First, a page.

How Long Does an Anxiety Attack Last?


Story at-a-glance

  • There’s a concept called the “limited symptom panic attack,” wherein attacks with less than four symptoms can last from a few minutes to several hours
  • Frequent panic attacks can be a sign of an anxiety disorder called panic disorder that, if left untreated, could severely impact your quality of life

Anxiety attacks or panic attacks (as they’re more commonly known) are prevalent among patients with an anxiety disorder. According to the National Institute of Mental Health (NIH), these refer to a “fear of disaster or of losing control even when there is no real danger.”1

These attacks often make a person think that he or she isn’t only losing control, but is also having a heart attack or dying.2

Sadly, no one can predict when these will happen since they can strike at any time.3 The attacks tend to begin suddenly and peak quickly within 10 minutes or less.4 Afterwards, the patient might experience fatigue that can last for the rest of the day, depending on the severity of the attack.5

However, it’s said that a weak panic attack can actually last longer. There’s a concept called the “limited symptom panic attack,” wherein attacks with less than four symptoms can last from a few minutes to several hours.6

Learning about panic attacks is vital not only so you or someone you know can notice them as soon as possible, but to also determine the best course of action that should be taken to help a person heal quickly from this temporary yet devastating event.

What Causes an Anxiety Attack in the First Place?

Unfortunately, there is no definite cause determined on what causes anxiety attacks, but research has shown that these factors may play a role:7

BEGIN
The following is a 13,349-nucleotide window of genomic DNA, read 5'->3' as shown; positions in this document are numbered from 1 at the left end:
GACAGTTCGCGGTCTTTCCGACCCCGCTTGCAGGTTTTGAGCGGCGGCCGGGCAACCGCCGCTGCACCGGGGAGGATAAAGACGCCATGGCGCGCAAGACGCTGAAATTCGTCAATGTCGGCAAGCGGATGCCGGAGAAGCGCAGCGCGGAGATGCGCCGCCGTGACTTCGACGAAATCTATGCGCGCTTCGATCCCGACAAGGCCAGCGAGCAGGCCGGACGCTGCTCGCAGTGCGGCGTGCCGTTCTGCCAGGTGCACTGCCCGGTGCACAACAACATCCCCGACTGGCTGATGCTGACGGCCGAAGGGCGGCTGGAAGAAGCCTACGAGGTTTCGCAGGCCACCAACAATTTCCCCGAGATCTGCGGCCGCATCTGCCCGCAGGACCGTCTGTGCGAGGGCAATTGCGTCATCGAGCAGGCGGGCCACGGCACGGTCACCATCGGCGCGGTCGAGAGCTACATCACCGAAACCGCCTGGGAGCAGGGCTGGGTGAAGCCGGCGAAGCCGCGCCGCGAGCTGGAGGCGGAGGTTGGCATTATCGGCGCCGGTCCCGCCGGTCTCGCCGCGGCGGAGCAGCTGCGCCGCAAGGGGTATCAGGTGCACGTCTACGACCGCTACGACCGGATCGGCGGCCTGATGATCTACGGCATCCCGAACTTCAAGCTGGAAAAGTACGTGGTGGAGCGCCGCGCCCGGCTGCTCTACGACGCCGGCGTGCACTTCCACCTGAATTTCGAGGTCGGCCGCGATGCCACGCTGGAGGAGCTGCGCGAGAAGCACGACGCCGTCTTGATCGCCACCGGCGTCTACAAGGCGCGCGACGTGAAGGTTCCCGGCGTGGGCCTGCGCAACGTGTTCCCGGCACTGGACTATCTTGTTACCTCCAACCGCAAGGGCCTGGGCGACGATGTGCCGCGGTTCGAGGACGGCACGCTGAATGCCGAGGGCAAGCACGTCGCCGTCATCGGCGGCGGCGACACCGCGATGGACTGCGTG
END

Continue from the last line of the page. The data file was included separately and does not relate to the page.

Major life events or transitions such as graduation, first job, marriage or pregnancy

Severe stress due to job loss, death of a loved one or divorce

Tendency to go into “fight or flight mode,” wherein breathing quickens once your body tries to take in more oxygen. You also release hormones like adrenaline that result in a faster heartbeat and tensed muscles8

Illnesses and other physical causes like mitral valve prolapse (a minor cardiac problem wherein a valve of the heart doesn’t close correctly), hyperthyroidism (overactive thyroid gland), hypoglycemia (low blood sugar), stimulant use (amphetamines, cocaine or caffeine) and medication withdrawal

If you think you have an anxiety disorder, make sure a doctor clears you from any of these conditions first.

Signs You Are Already Experiencing an Anxiety Attack

Apart from disrupting the emotions of a patient, anxiety attacks also manifest via a combination of these physical symptoms:9

Shortness of breath or hyperventilation

Heart palpitations

Chest pain or discomfort

Trembling or shaking

Choking feeling

Feeling unreal or detached from surroundings


Nausea or upset stomach

Feeling light-headed, faint or dizzy

Numbness or tingling sensations

Hot or cold flashes

Fear of dying, losing control or going crazy

How to Relieve an Anxiety Attack

Although anxiety attacks can be debilitating, this doesn’t mean that you are automatically helpless against them. Try to follow these techniques to help resolve an anxiety attack:10,11